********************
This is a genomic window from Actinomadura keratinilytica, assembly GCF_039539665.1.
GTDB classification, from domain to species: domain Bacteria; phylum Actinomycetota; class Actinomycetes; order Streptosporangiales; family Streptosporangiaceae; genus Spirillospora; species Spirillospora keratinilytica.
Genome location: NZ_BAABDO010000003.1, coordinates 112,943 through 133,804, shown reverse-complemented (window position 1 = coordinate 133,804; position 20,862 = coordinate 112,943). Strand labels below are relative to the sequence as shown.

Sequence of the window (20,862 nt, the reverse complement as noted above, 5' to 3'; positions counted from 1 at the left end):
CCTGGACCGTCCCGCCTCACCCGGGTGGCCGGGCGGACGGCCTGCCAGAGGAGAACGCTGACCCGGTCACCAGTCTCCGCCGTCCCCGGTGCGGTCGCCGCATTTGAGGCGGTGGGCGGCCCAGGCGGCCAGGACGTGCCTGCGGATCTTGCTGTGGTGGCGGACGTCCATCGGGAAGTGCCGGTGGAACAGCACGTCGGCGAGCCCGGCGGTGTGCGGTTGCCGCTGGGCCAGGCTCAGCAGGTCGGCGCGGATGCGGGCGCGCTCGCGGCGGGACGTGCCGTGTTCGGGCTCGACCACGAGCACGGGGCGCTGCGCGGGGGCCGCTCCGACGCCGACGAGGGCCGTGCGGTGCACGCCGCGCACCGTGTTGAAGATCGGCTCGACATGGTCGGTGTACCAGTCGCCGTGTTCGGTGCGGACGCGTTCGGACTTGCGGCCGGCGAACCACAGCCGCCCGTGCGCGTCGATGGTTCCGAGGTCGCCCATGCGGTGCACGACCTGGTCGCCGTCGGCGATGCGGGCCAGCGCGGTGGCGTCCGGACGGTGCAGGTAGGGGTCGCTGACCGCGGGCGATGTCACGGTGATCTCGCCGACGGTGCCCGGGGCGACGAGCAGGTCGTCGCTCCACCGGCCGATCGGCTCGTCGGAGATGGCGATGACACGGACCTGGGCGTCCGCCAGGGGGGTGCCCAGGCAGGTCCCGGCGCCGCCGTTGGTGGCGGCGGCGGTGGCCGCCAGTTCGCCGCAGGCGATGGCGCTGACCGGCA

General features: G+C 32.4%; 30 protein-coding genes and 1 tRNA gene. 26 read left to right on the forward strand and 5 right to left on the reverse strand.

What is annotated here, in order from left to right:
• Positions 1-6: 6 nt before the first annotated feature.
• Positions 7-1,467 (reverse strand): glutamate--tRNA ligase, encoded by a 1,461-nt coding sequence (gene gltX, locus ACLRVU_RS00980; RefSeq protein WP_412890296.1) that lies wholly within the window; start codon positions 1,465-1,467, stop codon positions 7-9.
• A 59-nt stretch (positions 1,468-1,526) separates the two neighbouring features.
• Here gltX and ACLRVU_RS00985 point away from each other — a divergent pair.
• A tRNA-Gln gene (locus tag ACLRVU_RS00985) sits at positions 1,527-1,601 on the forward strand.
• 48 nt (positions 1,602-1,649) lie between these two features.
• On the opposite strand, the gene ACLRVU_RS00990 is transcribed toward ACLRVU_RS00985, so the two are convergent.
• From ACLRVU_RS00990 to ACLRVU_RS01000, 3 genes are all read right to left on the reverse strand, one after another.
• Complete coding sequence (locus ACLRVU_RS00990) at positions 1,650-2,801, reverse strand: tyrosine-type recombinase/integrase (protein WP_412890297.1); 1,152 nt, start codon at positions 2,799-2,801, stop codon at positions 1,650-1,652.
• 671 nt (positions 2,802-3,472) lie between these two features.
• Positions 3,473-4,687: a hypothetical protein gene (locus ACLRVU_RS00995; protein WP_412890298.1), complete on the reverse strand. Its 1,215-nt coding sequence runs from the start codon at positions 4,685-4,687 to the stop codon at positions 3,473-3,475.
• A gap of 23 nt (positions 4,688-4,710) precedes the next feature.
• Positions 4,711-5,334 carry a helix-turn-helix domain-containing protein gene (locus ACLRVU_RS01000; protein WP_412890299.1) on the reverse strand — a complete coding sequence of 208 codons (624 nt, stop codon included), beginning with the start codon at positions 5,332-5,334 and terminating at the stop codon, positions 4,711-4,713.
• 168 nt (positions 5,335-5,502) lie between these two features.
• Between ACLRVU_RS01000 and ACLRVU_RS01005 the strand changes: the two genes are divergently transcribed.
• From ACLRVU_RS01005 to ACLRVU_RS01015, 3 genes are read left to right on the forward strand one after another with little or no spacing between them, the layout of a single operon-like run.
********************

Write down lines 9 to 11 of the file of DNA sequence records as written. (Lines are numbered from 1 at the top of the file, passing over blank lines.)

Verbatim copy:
• Positions 7-1,467 (reverse strand): glutamate--tRNA ligase, encoded by a 1,461-nt coding sequence (gene gltX, locus ACLRVU_RS00980; RefSeq protein WP_412890296.1) that lies wholly within the window; start codon positions 1,465-1,467, stop codon positions 7-9.
• A 59-nt stretch (positions 1,468-1,526) separates the two neighbouring features.
• Here gltX and ACLRVU_RS00985 point away from each other — a divergent pair.